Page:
"See that you don't. Remember where you are. This German bastard Horst was at Bullecourt last year. We lost thousands there. It's time for some payback."
Private Bennett walked up to the edge of the hill they had been behind and lay prone on the cold wet ground, the smell of grass and mud filling his nostrils. He held his British made Lee-Enfield rifle loosely in his hands as he calmly sighted down the barrel at the city, a mere 75 meters away. Bennett had been a hot shot constable back in Melbourne. On the fast track for promotion, he was everyone's pick as ‘most likely to succeed' in whatever he chose to do. Now he found himself at war.
Captain Ross moved from one soldier to the next, ensuring each of them was at the ready position. He took the time to identify each of their targets and give words of encouragement.
Kneeling down next to Bennett, he whispered, "Just like in training, aim, breathe, hold, and squeeze."
Bennett said nothing as he had already slowed his breathing in preparation. He had once heard that expert snipers actually pulled the trigger in between heartbeats, reducing the chance of any internal motion pulling off their aim.
The rain continued to fall, forming puddles around his still form, much longer and he'd be lying in a pool of it. The German soldier in his sights was standing on the roof of a small house on the outskirts of the village, his counterpart on the ground below him. Although he had been tempted to aim for the man's head, his training bade him to shoot for the target's center of mass.
They waited in silence. A loud explosion was heard in the distance followed immediately by a second, and a third. Captain Ross whispered the word ‘engage' and three sharp reports split the night. Barely two seconds later, another round of shots rang out, occupying the echoes of the first.
Bennett had seen his first target clutch at his chest, beginning to fall backward, before he slowly lowered his sights and took his second breath. Unsure of what was happening, the other soldier had turned and was looking up at the roof. Bennett's second round took him squarely in the back, launching him face first into the side of the house where he promptly crumpled to the ground as his compatriot fell to the earth beside him. Bennett rose, a slight grin on his face. It had been easy. Much easier than he had anticipated.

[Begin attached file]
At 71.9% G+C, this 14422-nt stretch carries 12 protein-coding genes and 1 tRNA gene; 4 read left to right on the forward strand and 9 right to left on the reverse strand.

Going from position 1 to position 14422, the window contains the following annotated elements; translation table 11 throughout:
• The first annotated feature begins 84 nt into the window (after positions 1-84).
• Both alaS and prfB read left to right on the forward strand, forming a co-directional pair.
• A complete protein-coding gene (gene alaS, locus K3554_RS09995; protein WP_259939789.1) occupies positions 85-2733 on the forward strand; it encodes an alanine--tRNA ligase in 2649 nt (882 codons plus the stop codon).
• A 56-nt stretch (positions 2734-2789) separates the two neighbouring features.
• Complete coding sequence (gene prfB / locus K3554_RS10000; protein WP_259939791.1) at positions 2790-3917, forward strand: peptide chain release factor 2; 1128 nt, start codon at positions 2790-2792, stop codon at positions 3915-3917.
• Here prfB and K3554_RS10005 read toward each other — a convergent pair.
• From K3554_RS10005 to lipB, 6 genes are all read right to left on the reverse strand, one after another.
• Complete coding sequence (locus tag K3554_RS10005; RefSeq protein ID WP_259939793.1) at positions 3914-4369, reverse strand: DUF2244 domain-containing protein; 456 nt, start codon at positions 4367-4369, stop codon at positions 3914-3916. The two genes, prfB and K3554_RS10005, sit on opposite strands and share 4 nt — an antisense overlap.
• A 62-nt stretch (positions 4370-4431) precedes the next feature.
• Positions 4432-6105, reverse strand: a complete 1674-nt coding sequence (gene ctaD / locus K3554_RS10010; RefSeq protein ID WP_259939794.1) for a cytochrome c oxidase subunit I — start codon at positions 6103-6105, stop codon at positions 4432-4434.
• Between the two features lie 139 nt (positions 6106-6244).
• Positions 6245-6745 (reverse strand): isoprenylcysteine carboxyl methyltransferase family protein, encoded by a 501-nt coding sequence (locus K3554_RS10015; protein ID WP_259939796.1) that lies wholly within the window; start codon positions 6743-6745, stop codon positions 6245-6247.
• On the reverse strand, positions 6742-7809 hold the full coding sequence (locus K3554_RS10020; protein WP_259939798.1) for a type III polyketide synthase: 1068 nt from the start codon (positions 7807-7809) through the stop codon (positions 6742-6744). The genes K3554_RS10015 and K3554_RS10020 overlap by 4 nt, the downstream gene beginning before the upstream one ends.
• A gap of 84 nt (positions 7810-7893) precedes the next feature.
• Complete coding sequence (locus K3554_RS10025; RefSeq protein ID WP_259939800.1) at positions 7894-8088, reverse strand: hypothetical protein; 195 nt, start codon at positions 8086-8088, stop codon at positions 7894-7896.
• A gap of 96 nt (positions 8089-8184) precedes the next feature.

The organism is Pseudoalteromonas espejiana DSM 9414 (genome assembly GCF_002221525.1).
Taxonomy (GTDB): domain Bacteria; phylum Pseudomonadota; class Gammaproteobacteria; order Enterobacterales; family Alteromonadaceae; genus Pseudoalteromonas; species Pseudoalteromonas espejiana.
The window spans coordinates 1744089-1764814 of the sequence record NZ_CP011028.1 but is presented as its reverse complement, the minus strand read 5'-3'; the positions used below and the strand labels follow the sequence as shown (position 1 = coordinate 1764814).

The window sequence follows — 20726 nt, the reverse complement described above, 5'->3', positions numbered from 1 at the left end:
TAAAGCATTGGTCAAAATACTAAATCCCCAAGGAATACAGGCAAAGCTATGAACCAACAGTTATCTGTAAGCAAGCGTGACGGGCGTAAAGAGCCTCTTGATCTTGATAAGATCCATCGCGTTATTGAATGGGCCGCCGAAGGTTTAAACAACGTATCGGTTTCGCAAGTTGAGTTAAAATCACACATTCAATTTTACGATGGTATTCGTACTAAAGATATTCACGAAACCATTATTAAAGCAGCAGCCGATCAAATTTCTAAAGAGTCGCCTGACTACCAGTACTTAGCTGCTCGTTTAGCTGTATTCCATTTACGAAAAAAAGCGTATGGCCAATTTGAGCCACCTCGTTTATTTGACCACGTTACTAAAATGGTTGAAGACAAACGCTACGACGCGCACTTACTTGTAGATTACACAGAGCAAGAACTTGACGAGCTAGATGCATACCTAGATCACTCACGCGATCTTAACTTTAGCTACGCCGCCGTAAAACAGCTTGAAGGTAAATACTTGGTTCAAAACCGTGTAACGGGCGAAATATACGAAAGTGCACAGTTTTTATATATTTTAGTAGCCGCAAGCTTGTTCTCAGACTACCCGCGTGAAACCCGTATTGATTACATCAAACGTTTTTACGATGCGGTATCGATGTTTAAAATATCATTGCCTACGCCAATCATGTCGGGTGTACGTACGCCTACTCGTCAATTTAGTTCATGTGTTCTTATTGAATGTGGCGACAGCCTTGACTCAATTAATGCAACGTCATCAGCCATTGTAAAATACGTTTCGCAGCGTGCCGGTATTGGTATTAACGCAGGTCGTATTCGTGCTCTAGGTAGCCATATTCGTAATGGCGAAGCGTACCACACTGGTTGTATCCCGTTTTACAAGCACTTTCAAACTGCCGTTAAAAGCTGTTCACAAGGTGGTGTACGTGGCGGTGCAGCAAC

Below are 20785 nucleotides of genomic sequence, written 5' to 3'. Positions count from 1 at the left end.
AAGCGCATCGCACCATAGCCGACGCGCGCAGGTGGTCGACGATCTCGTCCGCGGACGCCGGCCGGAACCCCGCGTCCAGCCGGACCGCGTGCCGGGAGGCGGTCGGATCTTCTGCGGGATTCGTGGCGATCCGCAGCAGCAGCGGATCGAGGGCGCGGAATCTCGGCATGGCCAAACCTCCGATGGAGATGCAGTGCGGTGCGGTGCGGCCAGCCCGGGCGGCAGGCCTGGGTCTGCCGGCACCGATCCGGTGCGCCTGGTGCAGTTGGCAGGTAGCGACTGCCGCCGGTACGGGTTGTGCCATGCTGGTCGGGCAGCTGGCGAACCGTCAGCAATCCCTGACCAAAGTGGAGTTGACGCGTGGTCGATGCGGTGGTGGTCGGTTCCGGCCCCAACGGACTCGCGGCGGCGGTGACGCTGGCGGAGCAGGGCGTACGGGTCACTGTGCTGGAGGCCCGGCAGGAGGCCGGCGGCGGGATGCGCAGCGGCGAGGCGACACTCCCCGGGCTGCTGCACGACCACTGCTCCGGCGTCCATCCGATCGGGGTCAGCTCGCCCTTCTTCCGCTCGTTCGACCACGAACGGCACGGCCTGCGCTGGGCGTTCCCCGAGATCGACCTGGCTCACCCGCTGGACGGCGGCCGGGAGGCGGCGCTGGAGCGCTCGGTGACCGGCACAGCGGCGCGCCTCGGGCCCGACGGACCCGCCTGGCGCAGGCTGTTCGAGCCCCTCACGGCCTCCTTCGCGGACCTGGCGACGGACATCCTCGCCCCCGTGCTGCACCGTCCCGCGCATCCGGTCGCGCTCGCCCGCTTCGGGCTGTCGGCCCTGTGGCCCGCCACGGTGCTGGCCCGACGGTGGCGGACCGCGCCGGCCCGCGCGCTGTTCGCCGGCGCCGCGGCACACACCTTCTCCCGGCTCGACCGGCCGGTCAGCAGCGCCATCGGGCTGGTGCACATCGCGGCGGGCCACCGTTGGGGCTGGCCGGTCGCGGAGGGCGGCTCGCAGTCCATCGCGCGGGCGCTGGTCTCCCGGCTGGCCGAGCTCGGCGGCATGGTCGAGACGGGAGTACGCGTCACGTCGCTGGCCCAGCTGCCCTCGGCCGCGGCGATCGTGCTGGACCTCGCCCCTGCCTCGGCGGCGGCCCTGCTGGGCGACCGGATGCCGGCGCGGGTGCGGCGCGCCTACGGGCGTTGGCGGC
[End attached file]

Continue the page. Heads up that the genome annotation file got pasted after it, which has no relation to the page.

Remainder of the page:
Captain Ross lifted his binoculars and smiled. Six shots, six kills, Excellent. He assembled his team and they rushed down the hill to the edge of a large field. The field, which may once have boasted an impressive harvest of grapes, had been turned into a morass of mud, laced with the detritus of war. The team crouched down as Cap gave his orders.
"Alright, keep down and keep moving. Somebody probably noticed your handiwork back there and they'll know something is up. You keep moving, you hear me! No matter what!"
The four men spread out and launched themselves at the ground, beginning to crawl through the mud. Bennett's hands grasped for purchase as he moved forward, his hands clenching and unclenching rhythmically.
At one point, he reached out only to grab the arm of a French soldier's corpse, obviously killed in a previous assault. He stifled a gasp and fought to control his panic as he pushed himself across and over the bloated carcass. It was then that he noticed the smell. He had been too occupied with the task of getting across the field, but the stench of death that had encompassed the corpse seemed to tear away and adhere to the front of Bennett’s uniform as he continued on his way, a constant reminder of exactly where he was.
He threaded through the bodies after that, some French, and some German, all of them dead, cataloging them as something to avoid in addition to the barbed wire and potential land mines. He had been a peace officer back home, but none of his experience on the streets of Melbourne could have prepared him for this. Although the edge of town was only 50 meters away, the minutes seemed to lengthen and the goal to drift farther away as they progressed slowly through the field. Then, the shelling began.